A plan to chalk out what needs to be done is imperative

Panic is not the answer, nor is in-fighting, writes Greg Chappell

Updated - November 17, 2021 12:13 am IST

Published - January 12, 2012 12:24 am IST

Greg Chappell. File photo

Greg Chappell. File photo

If one reads the Indian media it seems that there is no better time to kick a team than when it is down! People are lining up to sink the boots into the Indian cricket team after two losses in Australia. The effigy-wallahs will be working overtime if they lose in Perth.

What to do in this time of crisis is critical if the team is to rebound. Panic is not the answer; nor is in-fighting.

Cool, clear analysis of what has gone wrong and a plan of what needs to be done to bounce back is imperative.

If I was a betting man I would gamble on Dhoni taking the latter course.

Cool customer

Dhoni is not one to panic. He is a cool customer who reads the game well. The other thing he won't be doing is listening to the emotional bleating of past players and media pundits. I doubt Duncan Fletcher will be ranting and raving either.

The Indian players need to be relaxed, fresh and of clear mind when they walk out onto the WACA on Friday, if they are to have any chance of turning this tour around.

Noise in the media

Punishing them with a relentless practice regime is not the answer.

Sure, they need some sessions to adjust to the extra bounce in Perth but mindless practice to appease the ‘noise' in the media will be counter-productive. Quality, not quantity, is the answer.

This is an arduous tour through which the players need to be well managed and which must include sufficient rest days to refresh mind and body. Some quiet time to reflect on how one's game can be improved is better than one more hit-out just for the sake of it. Go-karting could be just the right blend of fun and relaxation to kick-start some jaded minds.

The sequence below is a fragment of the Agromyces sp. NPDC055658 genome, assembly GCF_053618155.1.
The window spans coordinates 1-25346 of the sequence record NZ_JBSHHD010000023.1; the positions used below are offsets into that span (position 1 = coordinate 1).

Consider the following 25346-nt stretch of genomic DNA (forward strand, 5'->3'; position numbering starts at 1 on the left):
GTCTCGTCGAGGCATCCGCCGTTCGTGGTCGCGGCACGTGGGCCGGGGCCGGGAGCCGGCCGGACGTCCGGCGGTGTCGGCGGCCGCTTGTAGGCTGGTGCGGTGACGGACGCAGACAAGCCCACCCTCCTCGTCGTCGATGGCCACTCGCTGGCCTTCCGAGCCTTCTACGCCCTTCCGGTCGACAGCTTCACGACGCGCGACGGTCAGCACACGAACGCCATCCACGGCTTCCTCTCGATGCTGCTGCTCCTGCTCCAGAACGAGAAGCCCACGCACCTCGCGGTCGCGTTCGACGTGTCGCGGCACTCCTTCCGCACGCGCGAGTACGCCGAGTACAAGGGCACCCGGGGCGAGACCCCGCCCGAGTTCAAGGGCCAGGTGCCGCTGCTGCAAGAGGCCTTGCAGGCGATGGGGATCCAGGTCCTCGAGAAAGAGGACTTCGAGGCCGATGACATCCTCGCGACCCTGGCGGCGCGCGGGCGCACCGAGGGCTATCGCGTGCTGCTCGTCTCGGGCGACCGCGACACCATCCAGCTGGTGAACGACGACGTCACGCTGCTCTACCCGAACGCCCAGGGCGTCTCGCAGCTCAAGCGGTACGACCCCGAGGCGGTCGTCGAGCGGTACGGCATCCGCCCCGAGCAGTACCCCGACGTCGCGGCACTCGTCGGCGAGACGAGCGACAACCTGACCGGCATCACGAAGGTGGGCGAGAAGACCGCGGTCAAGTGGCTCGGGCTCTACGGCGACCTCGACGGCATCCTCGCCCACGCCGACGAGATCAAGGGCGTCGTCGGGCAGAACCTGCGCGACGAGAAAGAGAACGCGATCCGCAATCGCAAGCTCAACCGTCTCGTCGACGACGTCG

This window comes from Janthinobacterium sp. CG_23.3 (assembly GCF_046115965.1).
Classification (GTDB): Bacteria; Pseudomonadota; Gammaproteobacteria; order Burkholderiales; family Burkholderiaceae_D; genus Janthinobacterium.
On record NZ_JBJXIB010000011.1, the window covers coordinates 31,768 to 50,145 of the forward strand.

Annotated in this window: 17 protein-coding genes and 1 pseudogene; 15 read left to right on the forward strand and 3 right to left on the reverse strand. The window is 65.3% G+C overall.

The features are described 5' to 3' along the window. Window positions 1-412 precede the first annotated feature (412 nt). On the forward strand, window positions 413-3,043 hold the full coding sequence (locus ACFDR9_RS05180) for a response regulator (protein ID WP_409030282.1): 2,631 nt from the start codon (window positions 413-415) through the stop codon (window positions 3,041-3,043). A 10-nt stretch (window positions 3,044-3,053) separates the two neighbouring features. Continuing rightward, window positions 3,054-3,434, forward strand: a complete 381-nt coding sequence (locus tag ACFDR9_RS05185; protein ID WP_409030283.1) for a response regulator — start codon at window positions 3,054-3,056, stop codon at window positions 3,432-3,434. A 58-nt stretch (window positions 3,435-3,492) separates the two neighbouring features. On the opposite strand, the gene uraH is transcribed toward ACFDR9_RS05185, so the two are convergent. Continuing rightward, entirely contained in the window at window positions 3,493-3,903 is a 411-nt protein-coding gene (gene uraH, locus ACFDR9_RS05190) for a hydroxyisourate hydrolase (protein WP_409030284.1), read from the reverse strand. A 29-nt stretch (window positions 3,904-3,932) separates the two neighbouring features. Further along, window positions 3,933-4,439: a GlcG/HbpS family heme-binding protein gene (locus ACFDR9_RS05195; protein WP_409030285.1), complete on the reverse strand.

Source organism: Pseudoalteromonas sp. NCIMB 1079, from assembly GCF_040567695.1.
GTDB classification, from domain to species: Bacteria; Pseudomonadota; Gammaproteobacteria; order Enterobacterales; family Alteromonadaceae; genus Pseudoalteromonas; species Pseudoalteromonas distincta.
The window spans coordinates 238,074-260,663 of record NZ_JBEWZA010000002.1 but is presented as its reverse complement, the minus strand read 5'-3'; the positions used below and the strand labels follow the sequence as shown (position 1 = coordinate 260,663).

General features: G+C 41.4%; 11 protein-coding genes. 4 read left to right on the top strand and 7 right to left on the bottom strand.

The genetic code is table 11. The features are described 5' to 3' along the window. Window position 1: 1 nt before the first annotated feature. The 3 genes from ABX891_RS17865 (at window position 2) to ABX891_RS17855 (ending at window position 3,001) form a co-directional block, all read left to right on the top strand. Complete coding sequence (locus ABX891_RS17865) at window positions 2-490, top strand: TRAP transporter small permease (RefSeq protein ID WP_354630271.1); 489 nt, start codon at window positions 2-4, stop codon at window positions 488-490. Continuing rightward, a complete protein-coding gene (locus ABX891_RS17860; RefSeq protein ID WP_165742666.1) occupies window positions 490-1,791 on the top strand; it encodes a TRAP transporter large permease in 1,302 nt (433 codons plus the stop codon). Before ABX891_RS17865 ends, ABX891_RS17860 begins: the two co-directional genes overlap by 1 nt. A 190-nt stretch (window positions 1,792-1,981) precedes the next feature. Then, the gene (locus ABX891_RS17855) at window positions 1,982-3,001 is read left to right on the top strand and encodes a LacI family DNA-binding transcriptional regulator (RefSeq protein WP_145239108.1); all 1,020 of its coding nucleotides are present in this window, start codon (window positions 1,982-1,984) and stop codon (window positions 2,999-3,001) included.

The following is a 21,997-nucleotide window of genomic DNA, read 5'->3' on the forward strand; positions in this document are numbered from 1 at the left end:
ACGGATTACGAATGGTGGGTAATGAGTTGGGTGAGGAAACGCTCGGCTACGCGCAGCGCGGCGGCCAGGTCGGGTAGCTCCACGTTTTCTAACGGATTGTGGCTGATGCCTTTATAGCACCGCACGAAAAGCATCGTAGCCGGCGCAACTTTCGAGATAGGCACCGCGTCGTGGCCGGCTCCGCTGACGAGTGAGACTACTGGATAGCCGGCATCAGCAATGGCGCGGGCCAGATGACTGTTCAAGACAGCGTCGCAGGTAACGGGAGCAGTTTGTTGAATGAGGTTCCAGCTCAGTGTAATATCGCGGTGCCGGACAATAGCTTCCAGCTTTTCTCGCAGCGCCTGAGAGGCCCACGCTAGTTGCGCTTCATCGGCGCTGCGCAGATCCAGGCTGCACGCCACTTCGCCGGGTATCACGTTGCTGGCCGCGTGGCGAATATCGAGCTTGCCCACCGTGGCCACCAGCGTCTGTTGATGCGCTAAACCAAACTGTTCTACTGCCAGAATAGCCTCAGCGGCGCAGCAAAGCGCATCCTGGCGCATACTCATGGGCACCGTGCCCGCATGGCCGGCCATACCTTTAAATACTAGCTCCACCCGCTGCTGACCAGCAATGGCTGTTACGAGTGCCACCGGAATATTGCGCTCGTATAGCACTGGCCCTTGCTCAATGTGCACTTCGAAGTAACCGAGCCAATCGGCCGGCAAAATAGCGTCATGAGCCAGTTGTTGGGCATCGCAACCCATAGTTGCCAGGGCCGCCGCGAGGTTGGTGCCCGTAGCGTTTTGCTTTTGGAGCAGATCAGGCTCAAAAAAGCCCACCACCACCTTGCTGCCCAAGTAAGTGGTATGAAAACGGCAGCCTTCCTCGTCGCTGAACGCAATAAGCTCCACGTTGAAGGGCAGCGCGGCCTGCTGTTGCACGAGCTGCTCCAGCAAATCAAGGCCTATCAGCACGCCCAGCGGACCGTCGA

As for selection, the brains-trust must come up with the best bowlers and the best batting line-up for the task on hand. Personalities should not enter into it. Just pick the players who you think can do the job.


Obviously things have not worked as India would have liked in the first two Tests. They have been out-batted, out-bowled and the Australian team has fielded better and looked much more athletic than the Indians.

That they have been out-batted and out-bowled is fair enough, but fielding and fitness were two things that I identified nearly seven years ago that needed improvement. That it is still a problem is just not acceptable.

No doubt Duncan Fletcher will be acutely aware of all these issues. How he deals with them will define his time with India. He will not be able to change it on his own, though. He will need the support of the selection panel and the administration or he will finish his tenure a frustrated man.

Players will not respond to cajoling and threats from the coach alone.

It is one thing to reach number one in the world. It has happened on raw talent. It is quite another thing to remain at the top. Prodigious talent alone will not suffice.

The right mantra

It takes desire, discipline, determination and hard work. Indian cricket as a whole needs to adopt this as a mantra.

The Indian public deserves to have a team that can win in all conditions; not just at home. They also deserve to have a team that dominates world cricket for an extended period. This will require a focus on a team-oriented culture.

Need for a re-think

Extended success will require a re-think on practice conditions and pitch conditions on all grounds in India.

Unless Indian batsmen and bowlers get to train and play in conditions similar to those they encounter overseas, and are prepared to work harder on all aspects of their game, the disappointing touring record will continue.

If this doesn't happen the effigy-wallahs can expect to be busier than ever.

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